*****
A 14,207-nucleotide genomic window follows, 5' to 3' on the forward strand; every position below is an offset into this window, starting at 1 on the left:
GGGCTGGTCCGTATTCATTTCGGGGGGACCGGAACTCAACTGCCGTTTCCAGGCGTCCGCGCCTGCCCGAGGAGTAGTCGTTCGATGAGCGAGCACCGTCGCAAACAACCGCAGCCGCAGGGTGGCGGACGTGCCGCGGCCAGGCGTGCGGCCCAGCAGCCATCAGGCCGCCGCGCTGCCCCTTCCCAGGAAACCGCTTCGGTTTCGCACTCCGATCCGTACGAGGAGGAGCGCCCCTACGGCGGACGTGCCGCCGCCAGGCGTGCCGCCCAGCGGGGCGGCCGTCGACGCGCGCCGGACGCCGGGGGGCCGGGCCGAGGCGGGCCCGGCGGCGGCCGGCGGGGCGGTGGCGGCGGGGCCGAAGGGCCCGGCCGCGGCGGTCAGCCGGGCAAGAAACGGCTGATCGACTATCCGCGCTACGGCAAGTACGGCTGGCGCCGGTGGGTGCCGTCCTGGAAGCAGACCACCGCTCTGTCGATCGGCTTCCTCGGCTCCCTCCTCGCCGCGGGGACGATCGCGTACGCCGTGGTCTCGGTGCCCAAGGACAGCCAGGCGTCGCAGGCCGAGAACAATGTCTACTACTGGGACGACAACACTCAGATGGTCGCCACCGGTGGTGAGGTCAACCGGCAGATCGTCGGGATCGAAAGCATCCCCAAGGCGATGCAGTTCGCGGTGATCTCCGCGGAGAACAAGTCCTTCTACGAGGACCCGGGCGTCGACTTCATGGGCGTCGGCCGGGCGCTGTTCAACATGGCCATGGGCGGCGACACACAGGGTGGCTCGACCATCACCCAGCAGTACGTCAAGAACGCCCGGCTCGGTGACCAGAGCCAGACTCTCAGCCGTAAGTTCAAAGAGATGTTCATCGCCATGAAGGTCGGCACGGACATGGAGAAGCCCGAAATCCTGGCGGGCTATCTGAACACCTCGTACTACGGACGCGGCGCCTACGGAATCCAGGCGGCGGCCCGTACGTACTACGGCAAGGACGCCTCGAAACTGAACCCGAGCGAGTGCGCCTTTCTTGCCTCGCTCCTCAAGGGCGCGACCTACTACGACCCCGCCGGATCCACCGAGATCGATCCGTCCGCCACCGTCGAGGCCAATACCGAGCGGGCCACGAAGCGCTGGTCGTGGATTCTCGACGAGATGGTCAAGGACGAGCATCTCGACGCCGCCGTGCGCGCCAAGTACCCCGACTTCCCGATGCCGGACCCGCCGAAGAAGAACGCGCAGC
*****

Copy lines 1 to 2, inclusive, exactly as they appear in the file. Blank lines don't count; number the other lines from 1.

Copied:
A 14,207-nucleotide genomic window follows, 5' to 3' on the forward strand; every position below is an offset into this window, starting at 1 on the left:
GGGCTGGTCCGTATTCATTTCGGGGGGACCGGAACTCAACTGCCGTTTCCAGGCGTCCGCGCCTGCCCGAGGAGTAGTCGTTCGATGAGCGAGCACCGTCGCAAACAACCGCAGCCGCAGGGTGGCGGACGTGCCGCGGCCAGGCGTGCGGCCCAGCAGCCATCAGGCCGCCGCGCTGCCCCTTCCCAGGAAACCGCTTCGGTTTCGCACTCCGATCCGTACGAGGAGGAGCGCCCCTACGGCGGACGTGCCGCCGCCAGGCGTGCCGCCCAGCGGGGCGGCCGTCGACGCGCGCCGGACGCCGGGGGGCCGGGCCGAGGCGGGCCCGGCGGCGGCCGGCGGGGCGGTGGCGGCGGGGCCGAAGGGCCCGGCCGCGGCGGTCAGCCGGGCAAGAAACGGCTGATCGACTATCCGCGCTACGGCAAGTACGGCTGGCGCCGGTGGGTGCCGTCCTGGAAGCAGACCACCGCTCTGTCGATCGGCTTCCTCGGCTCCCTCCTCGCCGCGGGGACGATCGCGTACGCCGTGGTCTCGGTGCCCAAGGACAGCCAGGCGTCGCAGGCCGAGAACAATGTCTACTACTGGGACGACAACACTCAGATGGTCGCCACCGGTGGTGAGGTCAACCGGCAGATCGTCGGGATCGAAAGCATCCCCAAGGCGATGCAGTTCGCGGTGATCTCCGCGGAGAACAAGTCCTTCTACGAGGACCCGGGCGTCGACTTCATGGGCGTCGGCCGGGCGCTGTTCAACATGGCCATGGGCGGCGACACACAGGGTGGCTCGACCATCACCCAGCAGTACGTCAAGAACGCCCGGCTCGGTGACCAGAGCCAGACTCTCAGCCGTAAGTTCAAAGAGATGTTCATCGCCATGAAGGTCGGCACGGACATGGAGAAGCCCGAAATCCTGGCGGGCTATCTGAACACCTCGTACTACGGACGCGGCGCCTACGGAATCCAGGCGGCGGCCCGTACGTACTACGGCAAGGACGCCTCGAAACTGAACCCGAGCGAGTGCGCCTTTCTTGCCTCGCTCCTCAAGGGCGCGACCTACTACGACCCCGCCGGATCCACCGAGATCGATCCGTCCGCCACCGTCGAGGCCAATACCGAGCGGGCCACGAAGCGCTGGTCGTGGATTCTCGACGAGATGGTCAAGGACGAGCATCTCGACGCCGCCGTGCGCGCCAAGTACCCCGACTTCCCGATGCCGGACCCGCCGAAGAAGAACGCGCAGC